She approached gingerly, relaxing when she saw what appeared to be an old gray blanket that had somehow ended up on the stoop. She bent over to collect the wad of fabric, then straightened. Bad idea. Who knew what vermin had taken refuge in the folds.

Before she could figure out what to do, the blanket moved. She jumped back and stared at it. The blanket moved again, giving her a glimpse of a coppery curl.

She lifted the bundle, cradled it in her arms, and drew back the blanket. Two dark eyes, shining with intelligence, gazed at her.

She sucked in a breath. An infant, no more than nine months old.

As the infant continued to gaze at her, its eyes brightened to gleaming amber. Then it beamed at her—a welcoming smile, both joyous and knowing, as if it had recognized a dear friend.

Helen’s face felt tight. “Who are you?”

The baby chortled in response.

“And who left you here?” She glanced at the tracks. They led in only one direction—toward the house.

Feeling dizzy, she crouched to examine the tracks more closely.

They were footprints. Tiny footprints in the snow.

She staggered to her feet and followed the impressions to see where they had originated, but there were no footprints beyond her driveway. No tire tracks, either, other than her own. It seemed as though the baby had appeared out of nowhere and headed straight for her front door. All by itself.


Pat Bertram is the author of More Deaths Than OneA Spark of Heavenly Fire,  and Daughter Am I.

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The Pirate’s Bastard by Laura S. Wharton

The Pirate’s Bastard by Laura S. Wharton took six years to research and write. Laura deftly weaves fiction into fact, blurring the lines between the two for this story. It is a rollicking ride through colonial North Carolina and beyond with Edward Marshall, illegitimate son of infamous pirate Stede Bonnet, as he tries hard to separate his past from his future. He’s doing well with his plans, until his father’s former right hand shows up with secrets to tell and blackmail in mind. 


The rest of the evening Jenkins and Edward got along well. Edward learned that Thaddeus Jenkins, his wife Isabel, and their daughter Sarah moved to Wilmington just a few years earlier from Annapolis, Maryland.  Jenkins was successful in Annapolis as a merchant.  He said that competition from other businesses in town was getting stiff as Annapolis’ popularity grew, so he decided he would do well by being one of the first merchants in Wilmington.  Isabel, he told Edward, was not keen on the idea of moving to “the backwoods,” knowing that Wilmington lacked culture and fashion and the grand parties for which Annapolis was famous.  But she soon grew to like the idea of being one of the grand dames of Wilmington’s burgeoning society, and within a few years, was as busy as ever with activities that helped make the town a more delightful place to live – and a more profitable town for her husband, Jenkins winked.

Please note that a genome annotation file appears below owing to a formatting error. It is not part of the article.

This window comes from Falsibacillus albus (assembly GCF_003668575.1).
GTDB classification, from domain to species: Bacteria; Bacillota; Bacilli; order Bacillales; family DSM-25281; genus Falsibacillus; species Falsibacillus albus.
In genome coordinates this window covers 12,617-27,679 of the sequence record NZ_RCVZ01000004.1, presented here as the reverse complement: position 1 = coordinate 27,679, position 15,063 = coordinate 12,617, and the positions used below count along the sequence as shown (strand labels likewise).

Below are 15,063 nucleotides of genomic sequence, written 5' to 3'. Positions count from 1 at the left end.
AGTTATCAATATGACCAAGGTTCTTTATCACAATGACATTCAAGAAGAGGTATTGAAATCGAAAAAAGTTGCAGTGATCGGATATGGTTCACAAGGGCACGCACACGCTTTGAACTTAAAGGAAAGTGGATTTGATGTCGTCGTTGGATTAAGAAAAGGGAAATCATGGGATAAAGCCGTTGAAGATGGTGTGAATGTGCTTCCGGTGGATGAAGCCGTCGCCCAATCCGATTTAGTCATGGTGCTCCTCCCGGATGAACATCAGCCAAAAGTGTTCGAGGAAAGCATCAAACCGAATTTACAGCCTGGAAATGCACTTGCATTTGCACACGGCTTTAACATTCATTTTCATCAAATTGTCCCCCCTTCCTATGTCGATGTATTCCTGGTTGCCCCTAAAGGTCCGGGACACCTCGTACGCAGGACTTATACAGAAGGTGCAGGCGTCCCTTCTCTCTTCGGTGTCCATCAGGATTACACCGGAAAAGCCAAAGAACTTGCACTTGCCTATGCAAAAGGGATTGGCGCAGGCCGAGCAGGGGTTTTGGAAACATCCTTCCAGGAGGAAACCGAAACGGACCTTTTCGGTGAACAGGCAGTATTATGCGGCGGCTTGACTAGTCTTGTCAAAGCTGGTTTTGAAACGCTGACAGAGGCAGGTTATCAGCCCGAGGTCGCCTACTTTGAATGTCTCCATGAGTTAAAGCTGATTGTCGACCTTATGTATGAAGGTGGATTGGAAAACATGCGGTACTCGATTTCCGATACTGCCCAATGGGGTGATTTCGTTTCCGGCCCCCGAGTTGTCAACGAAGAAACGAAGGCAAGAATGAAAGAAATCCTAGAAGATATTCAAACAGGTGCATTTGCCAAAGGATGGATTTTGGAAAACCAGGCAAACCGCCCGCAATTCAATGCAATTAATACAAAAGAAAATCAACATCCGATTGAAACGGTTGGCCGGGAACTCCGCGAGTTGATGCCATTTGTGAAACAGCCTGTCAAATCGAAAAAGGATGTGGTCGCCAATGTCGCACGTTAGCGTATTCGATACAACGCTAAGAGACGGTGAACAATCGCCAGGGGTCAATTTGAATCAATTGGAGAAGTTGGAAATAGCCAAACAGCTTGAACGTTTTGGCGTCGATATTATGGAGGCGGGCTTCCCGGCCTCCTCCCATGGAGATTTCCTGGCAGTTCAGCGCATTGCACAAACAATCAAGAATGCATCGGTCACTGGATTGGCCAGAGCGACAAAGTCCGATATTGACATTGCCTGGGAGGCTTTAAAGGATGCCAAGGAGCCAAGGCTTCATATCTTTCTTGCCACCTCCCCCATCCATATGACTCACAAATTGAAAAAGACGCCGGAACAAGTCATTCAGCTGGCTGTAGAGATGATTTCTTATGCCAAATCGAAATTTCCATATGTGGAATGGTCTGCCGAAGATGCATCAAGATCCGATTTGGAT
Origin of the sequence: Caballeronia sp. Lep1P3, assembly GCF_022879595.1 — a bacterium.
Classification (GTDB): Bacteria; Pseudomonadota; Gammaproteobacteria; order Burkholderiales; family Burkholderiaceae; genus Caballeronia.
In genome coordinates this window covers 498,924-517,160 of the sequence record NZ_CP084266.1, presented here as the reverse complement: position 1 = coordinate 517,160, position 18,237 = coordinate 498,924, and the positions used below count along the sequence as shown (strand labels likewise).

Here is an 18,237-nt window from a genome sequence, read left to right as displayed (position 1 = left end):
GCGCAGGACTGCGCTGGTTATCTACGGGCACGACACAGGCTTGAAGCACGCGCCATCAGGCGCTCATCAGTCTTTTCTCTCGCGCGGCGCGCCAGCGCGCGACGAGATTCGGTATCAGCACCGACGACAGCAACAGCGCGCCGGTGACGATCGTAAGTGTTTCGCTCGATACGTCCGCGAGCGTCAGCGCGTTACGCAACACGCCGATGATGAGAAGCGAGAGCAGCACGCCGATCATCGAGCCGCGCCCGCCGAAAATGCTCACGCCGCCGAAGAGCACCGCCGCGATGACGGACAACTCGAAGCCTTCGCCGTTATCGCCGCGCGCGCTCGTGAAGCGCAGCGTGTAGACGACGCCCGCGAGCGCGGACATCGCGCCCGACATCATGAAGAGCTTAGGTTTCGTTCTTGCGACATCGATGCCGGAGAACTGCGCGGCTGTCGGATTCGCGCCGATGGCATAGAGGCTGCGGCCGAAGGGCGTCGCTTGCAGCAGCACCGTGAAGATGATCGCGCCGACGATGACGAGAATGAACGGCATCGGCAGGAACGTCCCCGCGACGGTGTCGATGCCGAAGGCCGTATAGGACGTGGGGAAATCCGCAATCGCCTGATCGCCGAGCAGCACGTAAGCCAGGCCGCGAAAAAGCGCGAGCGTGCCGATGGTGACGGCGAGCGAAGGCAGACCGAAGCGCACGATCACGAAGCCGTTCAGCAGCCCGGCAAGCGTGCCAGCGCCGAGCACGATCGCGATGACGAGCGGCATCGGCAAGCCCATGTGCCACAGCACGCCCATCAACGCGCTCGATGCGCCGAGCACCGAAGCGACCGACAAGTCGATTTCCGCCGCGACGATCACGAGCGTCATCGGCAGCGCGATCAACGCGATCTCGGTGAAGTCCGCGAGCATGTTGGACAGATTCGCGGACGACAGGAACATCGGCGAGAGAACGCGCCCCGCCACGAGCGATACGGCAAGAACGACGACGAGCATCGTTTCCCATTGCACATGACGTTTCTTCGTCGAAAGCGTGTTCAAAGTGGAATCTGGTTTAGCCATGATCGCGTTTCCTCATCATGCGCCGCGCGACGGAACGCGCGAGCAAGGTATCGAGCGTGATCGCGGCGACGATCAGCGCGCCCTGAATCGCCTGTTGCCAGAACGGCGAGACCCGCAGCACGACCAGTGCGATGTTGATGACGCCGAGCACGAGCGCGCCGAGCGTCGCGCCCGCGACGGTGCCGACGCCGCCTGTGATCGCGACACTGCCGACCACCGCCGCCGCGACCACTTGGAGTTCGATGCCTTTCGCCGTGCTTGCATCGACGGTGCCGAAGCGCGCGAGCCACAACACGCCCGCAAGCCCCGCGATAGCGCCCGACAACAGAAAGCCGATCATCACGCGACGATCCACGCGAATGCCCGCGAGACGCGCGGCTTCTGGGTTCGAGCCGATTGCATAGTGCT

Jenkins was not as forthcoming about his daughter as Edward would have hoped over supper, but he did not discourage Edward, either.  By the end of the evening, Edward was at least sure that Sarah was not betrothed to anyone.  He escorted Jenkins back to the wharf and to his schooner.  A dim light could be seen hanging on deck, and one down below glowed through a porthole.  Aboard were two men, one man in a pale shirt and tattered pants working on repairing the torn sail. The other lounged against an oak barrel.  His wide-brimmed hat was tilted on his bowed head, and his arms were crossed over his burley chest.  He offered no help to his companion, and despite his apparent advancing years, his physique was that of a strong man.

“Many thanks to you Edward, for the meal.  We shall set sail with the tide, which the man there tells me is at dawn,” Jenkins pointed to the man who rested against the barrel. “Surely you know the tides here better than I do, so I will expect you to join us early to guide us up the river.”

“I assume your man knows these waters well.  I will be here to offer any assistance I can,” Edward said, bowing slightly.  “King Moore’s plantation is off the main river and the passage is narrow.  It is an easy sail from here.  I will see you at dawn.”

Edward watched Jenkins totter up the wooden ramp to his schooner, and then board with a little help from the man in the wide hat.  Edward then headed back toward home.  From the looks of the man Jenkins suggested was the captain, Edward was more settled in his answer as to why Jenkins thought better to not bring Sarah along.